When our sons were small, my wife and I found a lot to enjoy about the cartoon “Marvin.”
Poopy-diaper jokes were hilarious, but now, for some odd reason, we identify more with “Pickles,” currently one of the paper’s more popular strips.
This may have something to do with the fact that the stars of the strip are grandparents. We are grandparents of two lovely children, absolute angels, certainly cuter than your grandchildren.
A study recently said grandparents play a key role in the development of children by passing down cultural attitudes and ideas. The guy who draws “Pickles” saw that and drew the grandchild in his strip saying, “Dagnabbit, my darn skivvies keep riding up on me.”
At which point grandpa says, “Mission accomplished!”
My grandkids are learning language like little tape recorders. As Alice’s father discovered recently, to his dismay, sometimes they play back words that adults are wont to let slip at inopportune times.
That can be any time little Alice, 2, is in the back seat listening. Dad’s word may have fit the occasion (seeing a car wreck), but was definitely one Alice shouldn’t use in mixed company.
Even so, it echoed around the back seat a solid five minutes.
What to do?
A friend said, “I think we should go on a quest to bring back those old-timey phrases. They were the cat’s meow, the bee’s knees, neat-o and pretty keen.”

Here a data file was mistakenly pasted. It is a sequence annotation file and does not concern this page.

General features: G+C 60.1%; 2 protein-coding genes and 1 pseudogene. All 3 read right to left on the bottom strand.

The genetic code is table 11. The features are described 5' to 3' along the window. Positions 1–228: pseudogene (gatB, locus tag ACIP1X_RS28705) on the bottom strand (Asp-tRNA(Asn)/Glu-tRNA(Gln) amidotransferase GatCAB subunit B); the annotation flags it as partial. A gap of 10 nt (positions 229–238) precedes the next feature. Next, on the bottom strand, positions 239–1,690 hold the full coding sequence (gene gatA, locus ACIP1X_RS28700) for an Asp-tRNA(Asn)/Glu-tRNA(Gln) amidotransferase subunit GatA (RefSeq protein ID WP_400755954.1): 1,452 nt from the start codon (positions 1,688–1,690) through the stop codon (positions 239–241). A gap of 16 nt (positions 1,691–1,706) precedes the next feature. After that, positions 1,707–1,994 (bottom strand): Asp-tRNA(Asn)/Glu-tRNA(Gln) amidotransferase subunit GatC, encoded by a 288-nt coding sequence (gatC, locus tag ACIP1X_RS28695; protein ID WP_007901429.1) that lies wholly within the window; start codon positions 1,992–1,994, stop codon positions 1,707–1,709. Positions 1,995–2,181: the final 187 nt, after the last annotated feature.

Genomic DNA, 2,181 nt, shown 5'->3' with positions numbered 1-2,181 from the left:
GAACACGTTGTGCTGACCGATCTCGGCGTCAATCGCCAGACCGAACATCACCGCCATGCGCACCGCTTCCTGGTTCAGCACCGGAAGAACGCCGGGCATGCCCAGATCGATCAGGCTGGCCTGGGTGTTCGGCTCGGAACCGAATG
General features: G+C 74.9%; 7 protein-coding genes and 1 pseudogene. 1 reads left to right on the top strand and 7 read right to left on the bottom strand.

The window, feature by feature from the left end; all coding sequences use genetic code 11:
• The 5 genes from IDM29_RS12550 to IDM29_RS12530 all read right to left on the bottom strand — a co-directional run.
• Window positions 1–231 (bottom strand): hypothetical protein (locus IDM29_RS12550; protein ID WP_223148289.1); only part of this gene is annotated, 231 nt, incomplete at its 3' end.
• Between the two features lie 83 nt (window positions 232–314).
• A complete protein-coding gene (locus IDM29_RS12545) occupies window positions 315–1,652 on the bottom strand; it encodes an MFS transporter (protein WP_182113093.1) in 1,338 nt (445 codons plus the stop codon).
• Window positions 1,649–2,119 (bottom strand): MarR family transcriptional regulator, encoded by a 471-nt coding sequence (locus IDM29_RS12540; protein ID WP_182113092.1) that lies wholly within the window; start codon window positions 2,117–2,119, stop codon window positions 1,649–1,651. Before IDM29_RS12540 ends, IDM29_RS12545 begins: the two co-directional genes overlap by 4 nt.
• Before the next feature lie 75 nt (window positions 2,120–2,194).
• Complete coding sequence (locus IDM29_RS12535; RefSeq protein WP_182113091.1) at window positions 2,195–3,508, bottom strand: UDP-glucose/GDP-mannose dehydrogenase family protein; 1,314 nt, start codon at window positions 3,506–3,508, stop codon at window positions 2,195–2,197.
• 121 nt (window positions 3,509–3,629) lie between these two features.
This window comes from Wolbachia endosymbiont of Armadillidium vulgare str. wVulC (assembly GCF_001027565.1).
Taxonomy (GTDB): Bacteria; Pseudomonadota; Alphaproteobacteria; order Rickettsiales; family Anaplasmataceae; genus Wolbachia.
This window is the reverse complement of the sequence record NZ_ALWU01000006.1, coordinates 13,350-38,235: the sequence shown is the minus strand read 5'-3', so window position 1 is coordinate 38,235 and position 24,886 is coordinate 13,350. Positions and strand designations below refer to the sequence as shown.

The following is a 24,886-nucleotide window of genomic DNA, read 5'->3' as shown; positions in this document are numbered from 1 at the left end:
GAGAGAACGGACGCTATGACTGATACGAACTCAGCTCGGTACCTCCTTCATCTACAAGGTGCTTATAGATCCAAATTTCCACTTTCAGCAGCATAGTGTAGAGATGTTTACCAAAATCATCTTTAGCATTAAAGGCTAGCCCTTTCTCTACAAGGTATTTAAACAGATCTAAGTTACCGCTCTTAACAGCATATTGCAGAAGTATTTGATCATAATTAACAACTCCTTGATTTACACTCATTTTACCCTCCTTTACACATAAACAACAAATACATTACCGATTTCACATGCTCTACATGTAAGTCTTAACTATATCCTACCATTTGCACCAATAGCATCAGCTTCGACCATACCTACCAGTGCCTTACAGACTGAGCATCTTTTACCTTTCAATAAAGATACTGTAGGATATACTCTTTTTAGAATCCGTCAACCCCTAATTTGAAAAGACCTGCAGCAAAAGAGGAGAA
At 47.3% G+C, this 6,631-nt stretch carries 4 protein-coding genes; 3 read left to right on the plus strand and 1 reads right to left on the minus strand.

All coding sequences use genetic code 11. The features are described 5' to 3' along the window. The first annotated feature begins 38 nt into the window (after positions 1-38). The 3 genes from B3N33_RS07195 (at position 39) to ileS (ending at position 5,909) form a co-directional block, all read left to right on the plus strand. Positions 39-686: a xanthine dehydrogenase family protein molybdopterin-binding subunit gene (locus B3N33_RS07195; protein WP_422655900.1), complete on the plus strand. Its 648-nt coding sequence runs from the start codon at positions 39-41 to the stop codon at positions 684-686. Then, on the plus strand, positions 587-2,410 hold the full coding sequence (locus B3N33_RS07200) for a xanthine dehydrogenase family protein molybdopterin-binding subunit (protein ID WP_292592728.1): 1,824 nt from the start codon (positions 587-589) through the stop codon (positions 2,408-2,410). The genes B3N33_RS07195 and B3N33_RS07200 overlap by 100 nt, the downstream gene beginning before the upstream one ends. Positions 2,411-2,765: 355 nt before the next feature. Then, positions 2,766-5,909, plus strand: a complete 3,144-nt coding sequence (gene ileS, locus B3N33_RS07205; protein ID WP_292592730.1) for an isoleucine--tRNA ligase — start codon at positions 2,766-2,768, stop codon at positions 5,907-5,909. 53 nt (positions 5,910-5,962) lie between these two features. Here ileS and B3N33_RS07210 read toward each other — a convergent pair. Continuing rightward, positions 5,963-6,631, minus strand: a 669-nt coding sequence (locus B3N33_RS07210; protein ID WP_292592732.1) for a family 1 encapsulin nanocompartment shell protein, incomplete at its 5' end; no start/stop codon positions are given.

They were indeed.
A bit ago I suggested Shakespeare as a source of acceptable swear words, but “MacBeth” is a heavy read for the under-10 crowd.
In the interest of better language for grandchildren, here’s a selection of “old timey” phrases to meet any occasion. I dug some off the interweb and the rest out of my own dusty memory.
Feel free to use with your grandchildren. If nothing else, the memory of you talking funny will give them a giggle later in life, and isn’t that the goal?
- A British online dictionary traces “the bee’s knees” back to the 16th century, when the phrase described something small. It gained popularity in the 1920s as one of several rhyming nonsense phrases that meant something was excellent. Others were “the snake’s hips,” “the kipper’s knickers,” “the cat’s pyjamas” and “the monkey’s eyebrows.”
- It’s the kipper’s knickers that the play “The Music Man” is such a good source. Professor Harold Hill taught me that “swell,” and “so’s your old man” meant I was on the road to degradation.
- A swell website of Depression-era slang says the phrase “hi-de-hi” was first cited in literature around 1941 as something Army drill instructors yelled at recruits. Supposedly the recruits yelled back, “ho-de-ho!” Which just goes to show you can’t believe the Internet. You can hear Cab Calloway perform that phrase in the film “The Blues Brothers” as he resurrects his hit “Minnie the Moocher” from 1931.
- Someone who is not sane is “crackers.”
- “Nerts” or “nuts” means “heck!” or worse. “Nerts” is a mispronunciation of “nuts,” which was made famous as the one-word response to the Germans when they demanded the surrender of American soldiers in Bastogne, France, during the Battle of the Bulge in World War II.
- I was brought up when people said “don’t go ape,” to mean “calm down.” Movies were “flicks,” and if the flick was really weird, you could “wig out.”
- And finally, if I can get Alice to ask her mother, “What’s your story, morning glory?” a popular phrase from the 1930s, I will consider my mission accomplished.
The Wasatch Rambler is the opinion of Charles Trentelman. He can be reached at 801-625-4232, or email@example.com. He also blogs at www.standard.net.